As a pastor, I’ve done a lot of counseling over the years. Ten years ago I had a conversation that totally changed my perspective on premarital counseling. Up to that point I had been big on premarital counseling, but it almost always took place after the couple was already engaged.
Before Bernice and I got married, we saw firsthand how valuable premarital counseling could be when we signed on for four marriage prep appointments with a pastor whose life and marriage we respected. The topics and conversations we worked through with him were a big help and contributed to the great marriage we are still enjoying today.
Then a few years after Bernice and I got married I started doing the same thing that our pastor friend had done for us. I began helping couples prepare for marriage. Like this couple who recently wrote and said:
While Kim and I dated we spent significant time meeting with Pastor Dave and doing the homework he assigned. It brought us closer, helped us understand each other, and provided us confidence in moving forward toward a lifelong marriage. – Kim and Michael
This couple has now been married for seven years and has two little girls. Their comments reminded me how important marriage prep can be in helping a couple get off to a great start in their marriage.
The fact is, my view on the importance of premarital counseling hasn’t changed. I still believe it’s one of the most important things a couple can do to prepare well for marriage. But my view on the importance of marriage preparation broadened because of a radio conversation.
Ten years ago I was in the middle of taping two radio interviews for Focus on the Family. For the most part, the interviews with Focus vice president and psychologist Bill Maier and radio host John Fuller went pretty well... until Dr. Bill asked me to talk about the importance of premarital counseling. My answer started out great. I told him I had seen firsthand the value of premarital counseling over the past twenty-five years that I had been counseling couples who were engaged to be married.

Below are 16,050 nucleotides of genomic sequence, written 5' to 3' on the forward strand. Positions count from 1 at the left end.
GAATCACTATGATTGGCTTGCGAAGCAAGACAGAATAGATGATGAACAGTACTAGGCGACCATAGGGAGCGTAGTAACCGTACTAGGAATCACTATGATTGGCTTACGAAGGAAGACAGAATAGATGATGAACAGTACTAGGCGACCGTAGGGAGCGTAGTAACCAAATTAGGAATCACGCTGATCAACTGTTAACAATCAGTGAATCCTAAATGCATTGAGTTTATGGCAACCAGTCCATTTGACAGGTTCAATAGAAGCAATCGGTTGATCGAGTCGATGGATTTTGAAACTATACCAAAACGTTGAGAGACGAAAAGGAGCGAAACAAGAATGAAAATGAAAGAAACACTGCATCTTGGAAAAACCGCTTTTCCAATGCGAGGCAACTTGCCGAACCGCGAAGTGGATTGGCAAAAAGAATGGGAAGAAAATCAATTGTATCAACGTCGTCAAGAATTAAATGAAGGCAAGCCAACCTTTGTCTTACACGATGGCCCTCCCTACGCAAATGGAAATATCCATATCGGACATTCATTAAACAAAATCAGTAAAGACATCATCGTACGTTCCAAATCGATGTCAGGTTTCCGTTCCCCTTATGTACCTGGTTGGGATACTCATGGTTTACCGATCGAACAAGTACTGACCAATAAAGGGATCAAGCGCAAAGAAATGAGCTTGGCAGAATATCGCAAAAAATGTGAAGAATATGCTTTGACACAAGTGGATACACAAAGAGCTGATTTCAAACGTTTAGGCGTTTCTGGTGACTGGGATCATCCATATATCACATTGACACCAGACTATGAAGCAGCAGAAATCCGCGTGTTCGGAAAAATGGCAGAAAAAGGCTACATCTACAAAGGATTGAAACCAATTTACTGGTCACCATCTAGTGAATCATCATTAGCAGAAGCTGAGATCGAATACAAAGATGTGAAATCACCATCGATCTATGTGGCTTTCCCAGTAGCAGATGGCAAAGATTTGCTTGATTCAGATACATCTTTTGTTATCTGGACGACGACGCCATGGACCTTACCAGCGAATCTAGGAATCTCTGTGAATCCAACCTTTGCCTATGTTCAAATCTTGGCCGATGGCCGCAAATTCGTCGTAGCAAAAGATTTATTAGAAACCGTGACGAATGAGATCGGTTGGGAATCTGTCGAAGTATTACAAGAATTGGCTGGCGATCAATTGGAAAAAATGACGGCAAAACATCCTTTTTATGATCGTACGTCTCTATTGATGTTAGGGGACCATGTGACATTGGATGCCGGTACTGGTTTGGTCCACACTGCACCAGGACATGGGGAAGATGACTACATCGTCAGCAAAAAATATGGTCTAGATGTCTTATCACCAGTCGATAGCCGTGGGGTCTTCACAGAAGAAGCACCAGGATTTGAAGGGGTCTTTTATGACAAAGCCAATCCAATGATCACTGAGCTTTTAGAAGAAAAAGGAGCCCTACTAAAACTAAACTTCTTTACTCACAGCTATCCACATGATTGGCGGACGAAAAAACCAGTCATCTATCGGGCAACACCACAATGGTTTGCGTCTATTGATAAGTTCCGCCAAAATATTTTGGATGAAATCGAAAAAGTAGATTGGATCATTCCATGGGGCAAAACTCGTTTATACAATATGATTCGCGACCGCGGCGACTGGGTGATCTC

But then Dr. Maier asked me a very insightfully question. He said, “But what do you do for couples before they get engaged? Once they get the ring and book the church and order the invitations, it’s hard to back out if they realize they’re making a mistake. So... what do you do to help couples before they get engaged?”
It was like a whole new empty section of my brain opened up when he said that. A light went on. And I didn’t have an answer. All I could say was something like, “Wow, I’ve never really thought about that before. But I guess I should think about it.”
He went on to say that he believed premarital help should come both before and after engagement. Before a couple gets engaged so you can help them make one of the biggest decisions of their lives. And then again after they get engaged to help them prepare for a strong marriage.
After that on-air conversation, I began thinking about and researching the whole area of pre-engagement counseling. And you know what I found? Dr. Bill was right. When couples are faced with making what could be one of the biggest decisions of their life, one that will have ramifications on the rest of their life, pre-engagement counseling would be a huge help. It could confirm that they’ve found the right person and they’re ready to get married, or it might show them that it would be better to slow down.
After all, getting married is something you hope to do only once in your life. Which means it would be a really good idea to get that decision right, the first time.
But I also found that there was very little pre-engagement help out there. Most pastors and books and classes were focused on helping couples who were already engaged to prepare for marriage. But there was very little that would actually help them know for sure if they should even be getting married or not.
Now, for the past ten years I’ve been helping couples before and after they get engaged. Before they get engaged – to help them make sure they have found the right person and that they are both ready to get engaged and married. And after they get engaged – to give them tools that will help them have a strong, lasting marriage.
If you’re in a relationship where you’re thinking about getting engaged, or if you’re already engaged, I’d urge you to get some kind of premarital help. Taking the time now...
- To make sure you’ve found the right person and that you’re ready to get married
- To prepare yourselves for a good marriage
will be something you will never regret. And you’ll see the benefits play out for the rest of your lives.
The online course: Know For Sure
The book: Before You Get Engaged